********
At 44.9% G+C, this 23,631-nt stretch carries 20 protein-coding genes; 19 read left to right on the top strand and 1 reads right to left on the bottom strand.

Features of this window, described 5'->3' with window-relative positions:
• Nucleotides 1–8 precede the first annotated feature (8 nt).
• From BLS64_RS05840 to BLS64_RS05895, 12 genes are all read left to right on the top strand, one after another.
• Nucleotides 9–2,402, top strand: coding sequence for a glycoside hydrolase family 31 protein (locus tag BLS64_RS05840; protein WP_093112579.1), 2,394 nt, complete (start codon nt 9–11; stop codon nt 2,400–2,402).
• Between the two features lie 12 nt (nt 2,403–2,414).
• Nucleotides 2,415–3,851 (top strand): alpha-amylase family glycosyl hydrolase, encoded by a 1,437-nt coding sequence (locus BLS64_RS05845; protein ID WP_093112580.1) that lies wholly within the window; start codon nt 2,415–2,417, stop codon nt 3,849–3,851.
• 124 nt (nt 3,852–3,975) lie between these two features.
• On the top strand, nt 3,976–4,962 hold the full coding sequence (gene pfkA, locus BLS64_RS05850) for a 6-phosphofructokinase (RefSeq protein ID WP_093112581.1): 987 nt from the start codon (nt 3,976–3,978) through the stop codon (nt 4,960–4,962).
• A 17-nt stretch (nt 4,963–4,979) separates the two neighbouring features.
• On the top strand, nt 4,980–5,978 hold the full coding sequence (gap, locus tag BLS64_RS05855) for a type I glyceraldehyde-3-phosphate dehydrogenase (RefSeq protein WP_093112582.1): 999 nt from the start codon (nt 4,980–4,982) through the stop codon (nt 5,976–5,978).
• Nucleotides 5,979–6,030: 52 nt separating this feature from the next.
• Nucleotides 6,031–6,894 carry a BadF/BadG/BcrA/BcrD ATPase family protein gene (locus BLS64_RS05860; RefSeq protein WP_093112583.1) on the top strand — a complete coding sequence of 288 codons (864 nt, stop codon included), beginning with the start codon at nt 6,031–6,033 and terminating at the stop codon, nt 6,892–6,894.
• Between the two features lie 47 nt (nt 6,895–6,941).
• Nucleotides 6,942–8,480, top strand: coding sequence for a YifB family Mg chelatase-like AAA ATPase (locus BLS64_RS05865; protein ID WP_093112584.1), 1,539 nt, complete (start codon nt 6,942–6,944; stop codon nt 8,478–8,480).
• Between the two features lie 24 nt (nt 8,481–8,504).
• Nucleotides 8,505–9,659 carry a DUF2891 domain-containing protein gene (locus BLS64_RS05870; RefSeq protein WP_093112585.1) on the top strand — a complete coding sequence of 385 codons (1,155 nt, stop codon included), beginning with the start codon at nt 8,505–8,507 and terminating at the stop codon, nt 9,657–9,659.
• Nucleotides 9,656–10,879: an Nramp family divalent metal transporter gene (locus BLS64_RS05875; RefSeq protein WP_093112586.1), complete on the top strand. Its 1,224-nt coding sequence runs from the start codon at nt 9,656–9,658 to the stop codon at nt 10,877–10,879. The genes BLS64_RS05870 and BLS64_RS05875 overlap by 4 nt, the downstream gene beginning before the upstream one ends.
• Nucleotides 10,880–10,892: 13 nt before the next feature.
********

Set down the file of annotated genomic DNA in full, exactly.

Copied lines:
At 44.9% G+C, this 23,631-nt stretch carries 20 protein-coding genes; 19 read left to right on the top strand and 1 reads right to left on the bottom strand.

Features of this window, described 5'->3' with window-relative positions:
• Nucleotides 1–8 precede the first annotated feature (8 nt).
• From BLS64_RS05840 to BLS64_RS05895, 12 genes are all read left to right on the top strand, one after another.
• Nucleotides 9–2,402, top strand: coding sequence for a glycoside hydrolase family 31 protein (locus tag BLS64_RS05840; protein WP_093112579.1), 2,394 nt, complete (start codon nt 9–11; stop codon nt 2,400–2,402).
• Between the two features lie 12 nt (nt 2,403–2,414).
• Nucleotides 2,415–3,851 (top strand): alpha-amylase family glycosyl hydrolase, encoded by a 1,437-nt coding sequence (locus BLS64_RS05845; protein ID WP_093112580.1) that lies wholly within the window; start codon nt 2,415–2,417, stop codon nt 3,849–3,851.
• 124 nt (nt 3,852–3,975) lie between these two features.
• On the top strand, nt 3,976–4,962 hold the full coding sequence (gene pfkA, locus BLS64_RS05850) for a 6-phosphofructokinase (RefSeq protein ID WP_093112581.1): 987 nt from the start codon (nt 3,976–3,978) through the stop codon (nt 4,960–4,962).
• A 17-nt stretch (nt 4,963–4,979) separates the two neighbouring features.
• On the top strand, nt 4,980–5,978 hold the full coding sequence (gap, locus tag BLS64_RS05855) for a type I glyceraldehyde-3-phosphate dehydrogenase (RefSeq protein WP_093112582.1): 999 nt from the start codon (nt 4,980–4,982) through the stop codon (nt 5,976–5,978).
• Nucleotides 5,979–6,030: 52 nt separating this feature from the next.
• Nucleotides 6,031–6,894 carry a BadF/BadG/BcrA/BcrD ATPase family protein gene (locus BLS64_RS05860; RefSeq protein WP_093112583.1) on the top strand — a complete coding sequence of 288 codons (864 nt, stop codon included), beginning with the start codon at nt 6,031–6,033 and terminating at the stop codon, nt 6,892–6,894.
• Between the two features lie 47 nt (nt 6,895–6,941).
• Nucleotides 6,942–8,480, top strand: coding sequence for a YifB family Mg chelatase-like AAA ATPase (locus BLS64_RS05865; protein ID WP_093112584.1), 1,539 nt, complete (start codon nt 6,942–6,944; stop codon nt 8,478–8,480).
• Between the two features lie 24 nt (nt 8,481–8,504).
• Nucleotides 8,505–9,659 carry a DUF2891 domain-containing protein gene (locus BLS64_RS05870; RefSeq protein WP_093112585.1) on the top strand — a complete coding sequence of 385 codons (1,155 nt, stop codon included), beginning with the start codon at nt 8,505–8,507 and terminating at the stop codon, nt 9,657–9,659.
• Nucleotides 9,656–10,879: an Nramp family divalent metal transporter gene (locus BLS64_RS05875; RefSeq protein WP_093112586.1), complete on the top strand. Its 1,224-nt coding sequence runs from the start codon at nt 9,656–9,658 to the stop codon at nt 10,877–10,879. The genes BLS64_RS05870 and BLS64_RS05875 overlap by 4 nt, the downstream gene beginning before the upstream one ends.
• Nucleotides 10,880–10,892: 13 nt before the next feature.